Anything Goes

anything goes_tmartin_8086Katie Jaime & cast. Photo by Tracy Martin

By Susan Meister

The plot is canned: it’s about getting the girl with all the barriers put up by a cast of eccentric characters aboard a ship bound for England, carrying all the elements of madcap romance, confused identities, and mixed motives. Because it’s a musical, the right guys end up with the right girls, and we, the audience, go tap-dancing down the aisle at the end of one great afternoon of musical theater. That’s what Broadway by the Bay—a Silicon Valley-based organization that one hopes will find a permanent audience in Monterey, dedicated as it is to the musical theater, our great native, inimitable medium—gave us.

Anything Goes is the 1934 work of Cole Porter, who inherited the original book by PG Wodehouse and Guy Bolton, later updated by Timothy Crouse and John Weidman—names that mean far less than Porter’s. The show contains so many of his famous songs—“I Get a Kick Out of You,” “You’re the Top,” “Easy to Love,” “It’s Delovely”—that you think it might have exhausted the hit parade. There is little chance of that. He was so famously prolific, and there were so many more to come, that few could match his ebullience and energy.

And there is ebullience and energy to spare in Michael Ryken’s direction of his talented cast, the shining star of which is Katie Jaime as Reno Sweeney—was there ever a better name for a stage character?—originally played by Ethel Merman. Jaime’s tall, lithe frame, considerable dancing skills and perfect musical theater voice, light up every scene. So enjoyable is she to watch, we get the feeling that her compatriots on stage are catching her fire.

There are many others to mention. Tomas Theriot plays Lord Evelyn Oakleigh so in character as the seemingly wimpy public school toff that he barely drops his frozen upper-class jaw, until he reveals “The Gypsy in Me” in a hilarious, hectic, nimble piece of choreography that sends the audience into space. Ron Dritz, a former anesthesiologist turned theatrical whiz, plays Elisha Whitney, the lonely Wall Street titan, who—like Cole Porter himself a tenacious Yalie—delights in ordering around his lowly assistant, Billy Crocker, in a fine-edged performance by Adam Cotugno. In the role, he steals on board ship to pursue the love of his life, Samantha Cardenas as the socialite Hope Harcourt, who is unfortunately engaged to marry Lord Oakleigh thanks (or no thanks) to the persistence of her high-toned but impoverished mother, played by Molly Thornton. Cotugno, a bit challenged voice-wise, is a winning presence on the stage, and Cardenas, though she has a lovely voice, underplayed the part to the point where she sometimes looked uncomfortable.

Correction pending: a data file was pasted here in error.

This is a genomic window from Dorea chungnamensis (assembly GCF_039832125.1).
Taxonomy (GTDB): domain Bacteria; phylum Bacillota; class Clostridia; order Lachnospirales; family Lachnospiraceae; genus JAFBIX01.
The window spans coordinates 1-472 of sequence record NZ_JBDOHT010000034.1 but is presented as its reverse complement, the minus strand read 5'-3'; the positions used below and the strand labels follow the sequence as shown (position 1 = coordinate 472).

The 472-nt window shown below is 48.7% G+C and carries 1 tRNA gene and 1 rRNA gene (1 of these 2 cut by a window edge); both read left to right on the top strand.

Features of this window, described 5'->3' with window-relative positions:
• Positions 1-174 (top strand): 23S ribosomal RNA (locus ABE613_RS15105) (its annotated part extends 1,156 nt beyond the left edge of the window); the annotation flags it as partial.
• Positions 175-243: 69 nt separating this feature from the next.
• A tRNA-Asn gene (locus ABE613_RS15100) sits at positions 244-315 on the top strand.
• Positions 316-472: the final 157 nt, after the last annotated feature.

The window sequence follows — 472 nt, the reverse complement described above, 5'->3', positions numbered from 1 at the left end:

But Ray D’Ambrosio as Moonface Martin steals a whole bunch of scenes on his own. Embarrassed that he is only Public Enemy No. 13 on a list that includes tooth decay, he goes all out to help Billy hide from the ship’s captain, facilitates the romance between Billy and Hope, and does some high stepping of his own. His small frame dominates the stage.

There isn’t anyone in this production who shouldn’t have been there, made most evident by their performance in two blockbuster songs. “Anything Goes,” at the end of the first act, features terrific choreography, especially the tap dance sequences. In the second act, the dance number “Blow, Gabriel Blow” was so vibrant my close neighbor in the orchestra seating, a woman of about 80 with a white cane, did a bit of dancing herself.

It’s good to imagine Cole Porter knocking out this genius library of songs. At his height he was a sybaritic social celebrity swanning around New York and Paris, officially married to a wealthy divorcée but actually a gay man whose sometimes outrageous dalliances embarrassed even his libertarian social circle. He went to Yale courtesy of his extremely wealthy grandfather who hoped he would go into the world of business by way of Harvard law school, but instead turned to music and never looked back. In 1937, he had a horse riding accident that fractured both of his legs and spent months in a hospital. Eventually one of the legs was amputated and afterward he lived in pain and depression until his death in 1964, a much-diminished man. During his life, he gave copiously to the musical theater, not least the marvelous Anything Goes.

For the experience at the Golden State on Sunday afternoon, we have to thank director Michael Ryken, musical director Sean Kana, choreographer Robyn Tribuzi, and costume designer Margaret Toomey. Fred Sharkey’s scenic design, while serviceable, seemed clunky to me, and I got tired of it. Still, with a big cast and many scene changes, I appreciated his challenge.

Sitting in the Golden State is like sitting in a cathedral of sorts, with ornate ceilings, decorated side panels that look like they could house an organ, wall ornaments resembling various ecclesiastical coats of arms. The stage—altar—perhaps a bit small for the grandeur of the setting, reminds me of how grateful we should be that the theater was purchased by a Redwood City couple whose passion is classic theaters.

The house was about half-full and deserved more. The audience was generally older, but there was a sprinkling of pert, hopeful ingénues looking towards their next auditions. Fortunately, Broadway by the Bay plans no less than four musical theater productions at the Golden State in 2015: Les Miserables in March, My Fair Lady in June, West Side Story in September, and Kiss Me Kate in November. This company deserves to know how much we value what they do so well. We are, after all, Americans, and we own the genre.